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FGCU land clearing

FGCU began clearing a 12-acre parcel in late April without having the proper paperwork filed with the U.S. Army Corps of Engineers. This could subject the university to fines, a request for restoration or a request to apply for a permit for work done after the fact.

That’s what David Ruderman of the Army Corps communications office told Gulfshore Business, which helped FGCU realize this week it had not filed the proper paperwork for clearing the land. FGCU bought it in 2011 from Miromar Development Corporation. FGCU paid $3.8 million for the land, which is at the southeast corner of Ben Hill Griffin Parkway and FGCU Lake Parkway West – the school’s northern access road.

When asked by Gulfshore Business for future plans of the land and the required permit to clear it from the Army Corps of Engineers, FGCU’s legal department realized the university had failed to notify the Army Corps that it had taken ownership of the parcel back in 2011.

“We failed to submit the proper documentation to the Army Corps of Engineers saying, ‘This land is now ours,’” said Pam McCabe, FGCU’s communications coordinator. “We are now correcting that oversite. We’ve realized the error. We’re taking the action to correct it.”

FGCU shared with Gulfshore Business the Army Corps permit, which was obtained by Miromar Development in 2018, seven years after the land sale.

FGCU could not explain when and how it was able to obtain the land clearing permit from Miromar or when Miromar applied for the permit—whether the application began before or after FGCU bought the parcel in 2011.

The Army Corps issued the first permit to Miromar in July of 2000. That permit was then modified in 2007, 2012, 2014 and again in 2017, which gave a December 20, 2022 deadline for clearing the land.

“The regulatory databases contain no indication that the section of land in question was transferred to FGCU by Miromar,” Ruderman said. “We should point out that anyone can apply for a permit anywhere. The Corps does not involve itself in property rights issues and does not ask for ownership documents.”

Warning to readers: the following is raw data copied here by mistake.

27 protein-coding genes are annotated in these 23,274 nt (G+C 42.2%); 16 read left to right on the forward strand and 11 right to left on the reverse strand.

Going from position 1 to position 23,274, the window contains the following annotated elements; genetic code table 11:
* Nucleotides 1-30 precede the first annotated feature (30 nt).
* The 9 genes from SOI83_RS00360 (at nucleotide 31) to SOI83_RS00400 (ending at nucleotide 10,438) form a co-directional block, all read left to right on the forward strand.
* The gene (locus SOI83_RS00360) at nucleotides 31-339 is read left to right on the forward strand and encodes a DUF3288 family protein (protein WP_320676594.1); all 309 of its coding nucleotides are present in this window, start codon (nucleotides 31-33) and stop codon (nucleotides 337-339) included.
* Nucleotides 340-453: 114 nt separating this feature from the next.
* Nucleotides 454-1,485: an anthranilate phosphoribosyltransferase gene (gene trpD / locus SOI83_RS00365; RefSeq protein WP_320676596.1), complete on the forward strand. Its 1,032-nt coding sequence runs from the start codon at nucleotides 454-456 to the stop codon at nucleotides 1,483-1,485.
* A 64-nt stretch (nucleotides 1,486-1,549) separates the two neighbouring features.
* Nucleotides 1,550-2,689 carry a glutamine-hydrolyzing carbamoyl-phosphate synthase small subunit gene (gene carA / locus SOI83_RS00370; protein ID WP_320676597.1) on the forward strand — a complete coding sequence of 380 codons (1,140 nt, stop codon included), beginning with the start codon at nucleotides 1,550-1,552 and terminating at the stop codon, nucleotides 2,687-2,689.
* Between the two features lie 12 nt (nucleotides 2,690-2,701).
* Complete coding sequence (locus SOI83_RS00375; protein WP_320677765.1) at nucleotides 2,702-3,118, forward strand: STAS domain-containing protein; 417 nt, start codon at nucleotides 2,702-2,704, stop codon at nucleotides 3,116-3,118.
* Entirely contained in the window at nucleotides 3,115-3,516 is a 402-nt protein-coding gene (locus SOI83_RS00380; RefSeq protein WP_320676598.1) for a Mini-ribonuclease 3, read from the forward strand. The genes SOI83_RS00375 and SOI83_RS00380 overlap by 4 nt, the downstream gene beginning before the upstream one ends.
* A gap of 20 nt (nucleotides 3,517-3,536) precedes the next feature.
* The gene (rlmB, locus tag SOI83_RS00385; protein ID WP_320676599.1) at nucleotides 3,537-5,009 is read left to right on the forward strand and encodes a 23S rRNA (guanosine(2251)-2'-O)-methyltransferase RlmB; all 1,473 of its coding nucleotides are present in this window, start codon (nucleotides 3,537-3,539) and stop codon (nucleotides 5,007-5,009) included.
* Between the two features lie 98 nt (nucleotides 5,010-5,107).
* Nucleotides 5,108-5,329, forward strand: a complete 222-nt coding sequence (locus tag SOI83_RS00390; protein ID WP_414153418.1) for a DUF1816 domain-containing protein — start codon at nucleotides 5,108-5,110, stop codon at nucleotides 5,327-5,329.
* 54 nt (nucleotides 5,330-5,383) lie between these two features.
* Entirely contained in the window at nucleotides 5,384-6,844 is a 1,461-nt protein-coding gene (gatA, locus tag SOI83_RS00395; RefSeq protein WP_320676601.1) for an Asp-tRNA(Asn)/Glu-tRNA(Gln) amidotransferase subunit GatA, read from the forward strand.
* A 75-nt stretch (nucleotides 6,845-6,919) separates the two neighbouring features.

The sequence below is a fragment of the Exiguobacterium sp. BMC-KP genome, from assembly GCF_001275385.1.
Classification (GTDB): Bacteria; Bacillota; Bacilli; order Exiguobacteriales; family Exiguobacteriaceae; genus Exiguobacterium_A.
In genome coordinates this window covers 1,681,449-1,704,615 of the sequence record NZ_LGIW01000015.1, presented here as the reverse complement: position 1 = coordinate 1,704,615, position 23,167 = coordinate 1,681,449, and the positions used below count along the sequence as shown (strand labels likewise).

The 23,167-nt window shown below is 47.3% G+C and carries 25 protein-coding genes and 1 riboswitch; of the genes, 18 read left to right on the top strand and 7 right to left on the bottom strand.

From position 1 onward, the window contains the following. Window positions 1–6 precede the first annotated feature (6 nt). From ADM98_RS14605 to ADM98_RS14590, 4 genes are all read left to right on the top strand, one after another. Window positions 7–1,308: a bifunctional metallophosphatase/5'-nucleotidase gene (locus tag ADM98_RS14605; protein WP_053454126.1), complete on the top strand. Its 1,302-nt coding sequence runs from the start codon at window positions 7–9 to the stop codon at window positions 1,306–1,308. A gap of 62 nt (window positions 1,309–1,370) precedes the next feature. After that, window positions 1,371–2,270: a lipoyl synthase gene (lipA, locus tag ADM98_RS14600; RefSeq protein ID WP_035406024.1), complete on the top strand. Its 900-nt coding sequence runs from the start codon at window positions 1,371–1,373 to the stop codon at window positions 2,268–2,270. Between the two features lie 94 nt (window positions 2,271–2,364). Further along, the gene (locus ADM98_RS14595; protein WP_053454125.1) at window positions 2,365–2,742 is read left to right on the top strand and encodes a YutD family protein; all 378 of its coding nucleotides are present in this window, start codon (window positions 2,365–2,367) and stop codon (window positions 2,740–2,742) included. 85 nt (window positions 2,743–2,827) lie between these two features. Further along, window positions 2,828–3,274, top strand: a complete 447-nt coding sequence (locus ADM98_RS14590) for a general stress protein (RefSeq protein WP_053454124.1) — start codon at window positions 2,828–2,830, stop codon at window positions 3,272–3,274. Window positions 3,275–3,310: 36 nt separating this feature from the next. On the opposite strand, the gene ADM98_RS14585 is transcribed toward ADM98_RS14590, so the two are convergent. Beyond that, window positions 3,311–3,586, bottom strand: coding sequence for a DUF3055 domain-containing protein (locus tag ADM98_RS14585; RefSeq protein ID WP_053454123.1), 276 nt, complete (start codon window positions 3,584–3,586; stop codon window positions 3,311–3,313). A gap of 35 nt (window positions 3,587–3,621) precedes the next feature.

Miromar was emailed questions by Gulfshore Business on Tuesday but has yet to respond.

FGCU President Mike Martin, who did not have time for an interview, notified faculty and students of the land clearing during a May 10 email. He also spoke about it Tuesday at a FGCU Board of Trustees meeting.

 “I think I have shared with you the fact that that’s been on the strategic plan as a community-university shared kind of presence, and we’re looking into some of those,” Martin said at the meeting. The parcel has been in FGCU’s strategic plan since 2015. “But we had to clear it now before the permit to clear ran out. It is one of the last pieces of upland property on the campus proper, and we will seed it and make it look like green space until we find out what to do with it. But we wanted not to run out of our permit.”

The late Ben Hill Griffin III, who retired as CEO of Alico Inc. in 2004 and died in 2020, donated 1,000 acres to the state of Florida for what became FGCU. The creation of the university boosted the value of the surrounding lands. Some of those lands were owned by Alico Inc., including the recently cleared parcel by FGCU.

Miromar Development bought 189 acres from Alico in 1999 for $16.45 million, including the 12-acre site recently cleared.

Miromar Development received the most recent permit from the Army Corps of Engineers in 2018. The permit shows Miromar’s remaining 48 acres, just south and east of the recently cleared lot, will remain undeveloped as wetland mitigation. The permit showed the 12-acre portion of the land as Cypress invaded by exotics and Pine Flatwood invaded by exotics and hydric melaleuca, therefore allowing the land to be cleared in Miromar’s permit.

FGCU notified Miromar as a courtesy in February that it would be clearing the parcel adjacent to Miromar’s remaining 48 acres. FGCU began clearing the 12 acres last month.

Miromar’s permit to clear all of the allowed land expires Dec. 20. The permit says that if Miromar sold any of the land, it must obtain the signature and address of the new owner and forward to the Army Corps.

FGCU, which is opening its new Water School facility later this year, prides itself in preserving 400 acres of wetlands on campus. Martin said these 12 acres were not part of the 400 being preserved.

Ecology professors Kara Lefevre and Win Everham explained the cleared land had invasive melaleuca trees on it. These non-native trees were planted or seeded decades ago by developers hoping to dry up the surrounding swampland to accelerate growth.

Everham, who specializes in studying water systems, said there would be environmental repercussions of clearing that land, but that it would not impede the surrounding water ecosystem.

FGCU conducted a wildlife survey of that land, but Everham said such surveys often do not tell the full story.

“Everything that was living there has been run over by a bulldozer,” Everham said. “Clearing land is disruptive. But I don’t know of any road, parking lot or university that hasn’t involved land clearing. That particular site, I would not say it’s currently part of significant flow that would disrupt any kind of significant flow. It’s not going to have a negative impact downstream. And it’s pretty small.”

Removing the melaleuca trees also might bring some positives for the surrounding mitigation area, he said.

“When they become dominate, then they start to squeeze out native plants and animals,” Everham said. “They’ll squeeze out the things that were natural. And the things that would eat the things that were natural end up getting squeezed. Less diversity means more fragility.

“Less resilience means less ability to respond to change.”

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